- The Washington Times - Sunday, October 15, 2006

Republican Sen. Arlen Specter, chairman of the Senate Judiciary Committee, has, from time to time, acted independently of the administration. Recently, for example, he has passionately opposed legislation, favored by the White House, that would take away the right of U.S. detainees to petition our courts in protest of their state and their conditions of confinement. But, despite his dedication to the “great writ,” he voted last month for the Military Commissions Act of 2006 that bars detainees habeas petitions.

The first Specter said indignantly, while this bill was being supported by the administration, “It would allow legal counsel and a day in court to only those detainees selected by the Pentagon for prosecution. Other suspects could be held indefinitely without a hearing (possibly for the rest of their lives).”

We hold at least 14,000 of these other suspects around the world, many of whom will never be charged or tried — not counting an untold number of other prisoners deprived of habeas who will be held under other provisions of this new law. Therefore, a Sept. 24 affirmation of our rule of law by the first Specter was all the more vital as we try to convince the world of the values we fight for:

“If the courts are not open to decide constitutional issues,” he said, “how is constitutionality to be tested?”

How indeed? The very next day, at the National Press Club in Washington, the senator, speaking further of our rule of law, made a statement that should be repeated in every American classroom on civics. Protesting the abandonment of habeas corpus, he said:

“(Habeas corpus) has been the way traditionally of determining whether the detention is lawful. It’s been around for a long time, since the Great Writ (in the Magna Carta in 1215). And it is emblazoned in the Constitution specifically that it can be suspended only in case of (rebellion) or invasion. I’m not going to support a bill that’s blatantly unconstitutional.”

Seeing and hearing Mr. Specter say that on television made me feel like cheering, and I did. Also approving of Mr. Specter’s reminder of this centuries-old protection of the individual — any individual, citizen or not, in our custody — was columnist David Sarasohn of the daily Oregonian, who told his readers: “There’s a 1297 edition of the Magna Carta in the National Archives. There’s even a replica, printed in gold, right in the middle of the Capitol.”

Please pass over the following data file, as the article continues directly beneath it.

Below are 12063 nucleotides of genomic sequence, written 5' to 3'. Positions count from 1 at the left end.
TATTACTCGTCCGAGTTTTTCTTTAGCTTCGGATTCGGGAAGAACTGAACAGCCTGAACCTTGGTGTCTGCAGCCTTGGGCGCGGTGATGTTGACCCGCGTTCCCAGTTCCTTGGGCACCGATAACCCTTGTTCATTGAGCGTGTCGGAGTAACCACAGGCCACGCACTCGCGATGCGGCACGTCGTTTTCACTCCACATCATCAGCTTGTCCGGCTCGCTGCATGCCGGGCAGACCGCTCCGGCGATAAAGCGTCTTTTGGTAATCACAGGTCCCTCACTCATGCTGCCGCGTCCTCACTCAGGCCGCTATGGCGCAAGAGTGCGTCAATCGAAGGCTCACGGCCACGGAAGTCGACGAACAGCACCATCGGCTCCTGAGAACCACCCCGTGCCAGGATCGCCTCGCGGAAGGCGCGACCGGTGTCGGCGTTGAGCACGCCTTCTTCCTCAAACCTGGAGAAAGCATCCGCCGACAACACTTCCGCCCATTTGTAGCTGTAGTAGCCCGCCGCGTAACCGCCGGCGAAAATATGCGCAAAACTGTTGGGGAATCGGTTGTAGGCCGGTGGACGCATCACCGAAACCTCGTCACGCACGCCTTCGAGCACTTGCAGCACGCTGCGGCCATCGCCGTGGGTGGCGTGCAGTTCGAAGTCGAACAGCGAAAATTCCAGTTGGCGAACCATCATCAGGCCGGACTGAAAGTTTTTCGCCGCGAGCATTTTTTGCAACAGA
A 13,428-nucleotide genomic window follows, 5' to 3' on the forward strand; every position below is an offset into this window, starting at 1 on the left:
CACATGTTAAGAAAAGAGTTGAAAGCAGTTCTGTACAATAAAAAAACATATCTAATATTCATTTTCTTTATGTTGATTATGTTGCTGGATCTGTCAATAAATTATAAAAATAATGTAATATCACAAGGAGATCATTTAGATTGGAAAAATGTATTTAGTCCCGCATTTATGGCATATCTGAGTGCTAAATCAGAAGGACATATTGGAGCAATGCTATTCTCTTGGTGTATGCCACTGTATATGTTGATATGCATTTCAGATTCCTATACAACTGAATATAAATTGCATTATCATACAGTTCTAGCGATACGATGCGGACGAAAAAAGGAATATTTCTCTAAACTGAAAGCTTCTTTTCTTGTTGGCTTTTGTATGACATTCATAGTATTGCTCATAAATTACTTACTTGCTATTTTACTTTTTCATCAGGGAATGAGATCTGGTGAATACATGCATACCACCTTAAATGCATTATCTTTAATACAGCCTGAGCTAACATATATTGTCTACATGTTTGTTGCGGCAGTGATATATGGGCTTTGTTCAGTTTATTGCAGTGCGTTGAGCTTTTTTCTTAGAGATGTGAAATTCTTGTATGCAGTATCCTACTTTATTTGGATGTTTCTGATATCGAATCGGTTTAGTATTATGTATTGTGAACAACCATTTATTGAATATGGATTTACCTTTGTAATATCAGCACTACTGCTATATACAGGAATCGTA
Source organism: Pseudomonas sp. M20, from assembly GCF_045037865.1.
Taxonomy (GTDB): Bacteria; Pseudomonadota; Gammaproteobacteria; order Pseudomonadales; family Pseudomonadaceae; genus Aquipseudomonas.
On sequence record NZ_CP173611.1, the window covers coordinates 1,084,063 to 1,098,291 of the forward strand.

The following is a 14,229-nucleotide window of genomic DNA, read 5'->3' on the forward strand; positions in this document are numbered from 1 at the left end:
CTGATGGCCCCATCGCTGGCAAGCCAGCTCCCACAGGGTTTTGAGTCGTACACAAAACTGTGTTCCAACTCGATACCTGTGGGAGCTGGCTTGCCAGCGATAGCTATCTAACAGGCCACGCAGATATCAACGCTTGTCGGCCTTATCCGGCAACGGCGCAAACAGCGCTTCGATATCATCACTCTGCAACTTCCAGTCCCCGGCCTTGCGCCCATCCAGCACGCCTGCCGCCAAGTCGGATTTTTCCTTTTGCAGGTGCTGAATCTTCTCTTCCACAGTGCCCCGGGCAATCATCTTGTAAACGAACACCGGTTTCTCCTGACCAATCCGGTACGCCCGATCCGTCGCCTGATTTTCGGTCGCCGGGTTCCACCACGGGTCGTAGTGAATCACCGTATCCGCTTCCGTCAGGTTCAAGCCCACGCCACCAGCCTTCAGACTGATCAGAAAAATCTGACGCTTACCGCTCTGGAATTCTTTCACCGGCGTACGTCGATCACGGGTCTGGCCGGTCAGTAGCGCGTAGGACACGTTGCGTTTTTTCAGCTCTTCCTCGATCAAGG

Since 65 senators — including the second Specter — voted for the Military Commissions Act of 2006, revoking habeas rights for our detainees, I suppose it wouldn’t have mattered if that Magna Carta replica had been placed right smack in the middle of the Senate chamber as they voted.

But why did Mr. Specter — after harking back to the crucial reductions of the arbitrary powers of King John at Runnymede in 1215 — actually vote for the bill that gives that British monarch a posthumous victory?

In an Oct. 1 editorial in The Washington Post, “Profiles in Cowardice,” there is a report on why Mr. Specter — after his own amendment to preserve habeas failed on a 51-to-48 vote — then put his principles aside.

“(First) when his amendment failed…the senator said he would vote against the bill, calling it (revoking habeas) ‘patently unconstitutional on its face.’ Then he voted for it. The bill, he then explained, had good points, and the courts ‘will clean it up.’”

With the midterm elections looming, only one Republican voted against the bill — the irrepressibly independent Lincoln Chafee of Rhode Island, recently saved from losing a primary contest by the Republican National Committee to try to keep control of the Senate. Republican Sen. Olympia Snowe of Maine sat out the vote, maybe instead visiting the 1297 edition of the Magna Carta at the National Archives to try to make up her mind.

This transcendence of party loyalty over the once Great Writ, as its emblazonment in the Constitution fades, reminded me of what, long ago, the then-Mayor of New York, John Lindsay — who had gained that office even though he was a Republican in that overwhelmingly Democratic city — told me about his previous days in the House of Representatives.

A tenacious civil libertarian who never abandoned his principles, Mr. Lindsay, while a Congressman, was one of the very few members to oppose the abuses of the Fourth Amendment by the then-Attorney General Robert Kennedy, who had signed a number of wiretap orders — some of them pushed for by J. Edgar Hoover, including the one on Martin Luther King Jr. (See Taylor Branch’s book “At Canaan’s Edge,” published by Simon and Schuster, 2006.)

Mr. Lindsay told me that when he tried to get colleagues to move on the floor against unconstitutional abuses (including Hoover’s practices), he was often brushed off by members on both sides of the aisle, saying, “Let the courts decide.”

I did not think that Mr. Specter would be in that company. I’ll never know how many other members of the House and Senate voted for the upending of the rule of law in the Military Commissions Act of 2006 by letting the Supreme Court decide. After all, it’s only the Constitution they themselves also swore to protect.


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